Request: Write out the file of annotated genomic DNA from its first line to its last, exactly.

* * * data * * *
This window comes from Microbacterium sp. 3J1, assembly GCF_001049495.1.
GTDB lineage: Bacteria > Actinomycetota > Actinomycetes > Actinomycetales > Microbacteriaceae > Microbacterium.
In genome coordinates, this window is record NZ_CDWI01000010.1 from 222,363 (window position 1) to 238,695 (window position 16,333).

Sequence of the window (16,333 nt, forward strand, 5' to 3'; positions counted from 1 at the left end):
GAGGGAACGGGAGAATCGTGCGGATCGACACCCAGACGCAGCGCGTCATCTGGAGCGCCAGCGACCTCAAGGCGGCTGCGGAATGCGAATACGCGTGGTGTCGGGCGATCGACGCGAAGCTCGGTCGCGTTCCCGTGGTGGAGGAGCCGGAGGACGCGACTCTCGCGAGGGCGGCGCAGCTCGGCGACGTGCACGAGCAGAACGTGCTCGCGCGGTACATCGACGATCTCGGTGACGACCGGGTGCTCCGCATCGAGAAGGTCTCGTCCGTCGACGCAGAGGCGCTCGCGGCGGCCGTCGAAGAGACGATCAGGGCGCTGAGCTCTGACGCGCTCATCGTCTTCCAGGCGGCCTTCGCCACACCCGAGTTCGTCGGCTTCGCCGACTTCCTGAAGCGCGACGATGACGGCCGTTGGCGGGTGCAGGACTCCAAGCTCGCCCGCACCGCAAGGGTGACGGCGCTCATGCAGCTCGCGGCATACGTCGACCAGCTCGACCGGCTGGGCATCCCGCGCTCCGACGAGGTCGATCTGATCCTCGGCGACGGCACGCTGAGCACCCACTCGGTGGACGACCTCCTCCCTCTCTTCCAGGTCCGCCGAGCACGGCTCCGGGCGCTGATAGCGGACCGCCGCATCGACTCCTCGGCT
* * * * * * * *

This window comes from Microbacterium sp. 3J1, assembly GCF_001049495.1.
GTDB lineage: Bacteria > Actinomycetota > Actinomycetes > Actinomycetales > Microbacteriaceae > Microbacterium.
In genome coordinates, this window is record NZ_CDWI01000010.1 from 222,363 (window position 1) to 238,695 (window position 16,333).

Sequence of the window (16,333 nt, forward strand, 5' to 3'; positions counted from 1 at the left end):
GAGGGAACGGGAGAATCGTGCGGATCGACACCCAGACGCAGCGCGTCATCTGGAGCGCCAGCGACCTCAAGGCGGCTGCGGAATGCGAATACGCGTGGTGTCGGGCGATCGACGCGAAGCTCGGTCGCGTTCCCGTGGTGGAGGAGCCGGAGGACGCGACTCTCGCGAGGGCGGCGCAGCTCGGCGACGTGCACGAGCAGAACGTGCTCGCGCGGTACATCGACGATCTCGGTGACGACCGGGTGCTCCGCATCGAGAAGGTCTCGTCCGTCGACGCAGAGGCGCTCGCGGCGGCCGTCGAAGAGACGATCAGGGCGCTGAGCTCTGACGCGCTCATCGTCTTCCAGGCGGCCTTCGCCACACCCGAGTTCGTCGGCTTCGCCGACTTCCTGAAGCGCGACGATGACGGCCGTTGGCGGGTGCAGGACTCCAAGCTCGCCCGCACCGCAAGGGTGACGGCGCTCATGCAGCTCGCGGCATACGTCGACCAGCTCGACCGGCTGGGCATCCCGCGCTCCGACGAGGTCGATCTGATCCTCGGCGACGGCACGCTGAGCACCCACTCGGTGGACGACCTCCTCCCTCTCTTCCAGGTCCGCCGAGCACGGCTCCGGGCGCTGATAGCGGACCGCCGCATCGACTCCTCGGCT